Hot Docs Review: It’s Me, Hilary: The Man Who Drew Eloise (2015, Matt Wolf)

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Though it’s cute and wise-cracking, It’s Me, Hilary is a messy documentary that couldn’t find its purpose in thirty minutes. There’s the obvious: the documentary’s executive producer Lena Dunham has always loved Eloise, the fictional little girl who lived in the Plaza Hotel, so much that she has a tattoo of the character on her back. The artist who drew Eloise, Hilary Knight, is still alive and uppity, and the two formed a friendship. There’s the rest: the history of how Eloise came to be, the drama behind the franchise, Hilary’s characteristics and art, what Hilary is doing now, how much Eloise meant to other famous women (seconds-long quotes given to Tavi Gevinson, Fran Lebowitz and Mindy Kaling), etc. Each topic is interesting enough, but thrown together made for a lack in flow. If the documentary was more focused, it would be easier and more enjoyable to digest.

It seems Lena and Hilary were drawn to each other for their similar personalities of embracing the inner child, much like the way Hilary was drawn to Kay Thompson, the famous actress who wrote Eloise’s story. Lena and Hilary giggle about their friendship, but that doesn’t mean anything to anyone else except them. Underneath all the cramped topics lies a self-serving feeling that’s hard to shake. Lena herself has a generous amount of screen time talking about what this all means to her. (This surprises no one.)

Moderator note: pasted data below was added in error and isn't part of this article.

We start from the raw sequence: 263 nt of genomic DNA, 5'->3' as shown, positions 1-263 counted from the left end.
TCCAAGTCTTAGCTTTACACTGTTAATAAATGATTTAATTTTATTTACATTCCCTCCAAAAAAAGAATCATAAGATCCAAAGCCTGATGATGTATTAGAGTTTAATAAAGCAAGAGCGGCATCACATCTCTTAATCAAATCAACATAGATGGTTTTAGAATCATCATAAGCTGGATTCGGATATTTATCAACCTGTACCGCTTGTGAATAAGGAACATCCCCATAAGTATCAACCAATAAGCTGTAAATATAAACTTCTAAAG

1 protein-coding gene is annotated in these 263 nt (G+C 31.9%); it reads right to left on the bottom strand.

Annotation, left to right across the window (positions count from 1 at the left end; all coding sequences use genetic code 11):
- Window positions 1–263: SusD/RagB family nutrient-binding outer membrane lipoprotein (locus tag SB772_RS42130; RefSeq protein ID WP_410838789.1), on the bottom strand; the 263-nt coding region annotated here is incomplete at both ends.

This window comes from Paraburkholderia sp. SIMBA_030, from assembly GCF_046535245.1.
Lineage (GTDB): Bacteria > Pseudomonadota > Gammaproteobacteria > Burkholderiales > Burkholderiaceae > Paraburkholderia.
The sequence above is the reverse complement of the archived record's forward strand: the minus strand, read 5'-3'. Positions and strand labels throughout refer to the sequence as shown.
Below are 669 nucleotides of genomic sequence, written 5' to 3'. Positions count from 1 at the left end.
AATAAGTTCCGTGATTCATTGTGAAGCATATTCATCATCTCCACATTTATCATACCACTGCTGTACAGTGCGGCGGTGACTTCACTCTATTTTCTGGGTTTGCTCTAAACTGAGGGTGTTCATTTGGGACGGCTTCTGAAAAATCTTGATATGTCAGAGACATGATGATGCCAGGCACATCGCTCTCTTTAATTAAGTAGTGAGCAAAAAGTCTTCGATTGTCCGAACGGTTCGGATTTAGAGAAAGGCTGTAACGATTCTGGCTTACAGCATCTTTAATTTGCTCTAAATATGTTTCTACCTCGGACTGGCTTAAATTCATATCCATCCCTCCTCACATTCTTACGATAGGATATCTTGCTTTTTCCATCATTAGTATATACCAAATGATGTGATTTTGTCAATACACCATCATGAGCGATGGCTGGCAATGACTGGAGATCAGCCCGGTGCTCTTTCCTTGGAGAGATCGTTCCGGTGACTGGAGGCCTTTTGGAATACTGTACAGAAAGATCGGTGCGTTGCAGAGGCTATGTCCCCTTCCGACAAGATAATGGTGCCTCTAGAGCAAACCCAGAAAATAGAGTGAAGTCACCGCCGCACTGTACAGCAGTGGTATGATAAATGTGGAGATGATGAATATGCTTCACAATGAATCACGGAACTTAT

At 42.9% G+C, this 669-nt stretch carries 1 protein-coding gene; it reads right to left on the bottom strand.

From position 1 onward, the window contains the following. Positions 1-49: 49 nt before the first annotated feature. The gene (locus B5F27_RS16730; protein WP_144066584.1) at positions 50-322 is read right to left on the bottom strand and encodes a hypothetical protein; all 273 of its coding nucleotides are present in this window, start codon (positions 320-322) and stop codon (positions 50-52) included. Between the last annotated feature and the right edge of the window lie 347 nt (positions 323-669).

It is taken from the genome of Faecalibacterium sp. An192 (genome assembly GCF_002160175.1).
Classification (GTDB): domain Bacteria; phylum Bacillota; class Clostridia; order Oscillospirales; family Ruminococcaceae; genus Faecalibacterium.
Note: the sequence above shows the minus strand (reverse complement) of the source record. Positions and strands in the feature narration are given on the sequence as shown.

Hilary is an odd duck, and he’s funny. He’s a great artist, and as he admits to the camera, “I’m excellent at fucking off.” He creates what he can and has fun with it. A funny scene unfolds as he makes a home video of his friends dressed as a mermaid and a frog. Lena’s there. He generally seems to be an interesting person to be around. But trying to make him seem like this epic person in that tone of voice you use in documentary interviews falls a little flat. It ends up mirroring how discombobulated he is.

You won’t be cursing losing a half hour of your life or anything, and you may feel intrigued to do your own research on Hilary, Kay and Eloise. Personally, I found the history of the franchise to be more interesting. If anything, the documentary could’ve been a lot better if it had more time. It just took on too much when it should’ve focused on some core elements – rather than feeling like a report on a person you’d do for school, it could’ve unpacked more importance. We want to know why we should be interested, not why Lena is.

It’s Me, Hilary: The Man Who Drew Eloise screens again at TIFF Bell Lightbox 2 on Wed, Apr 29 @ 4:15 PM and Fri, May 1 @ 4:15 PM.

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Posted on by jessica in Hot Docs

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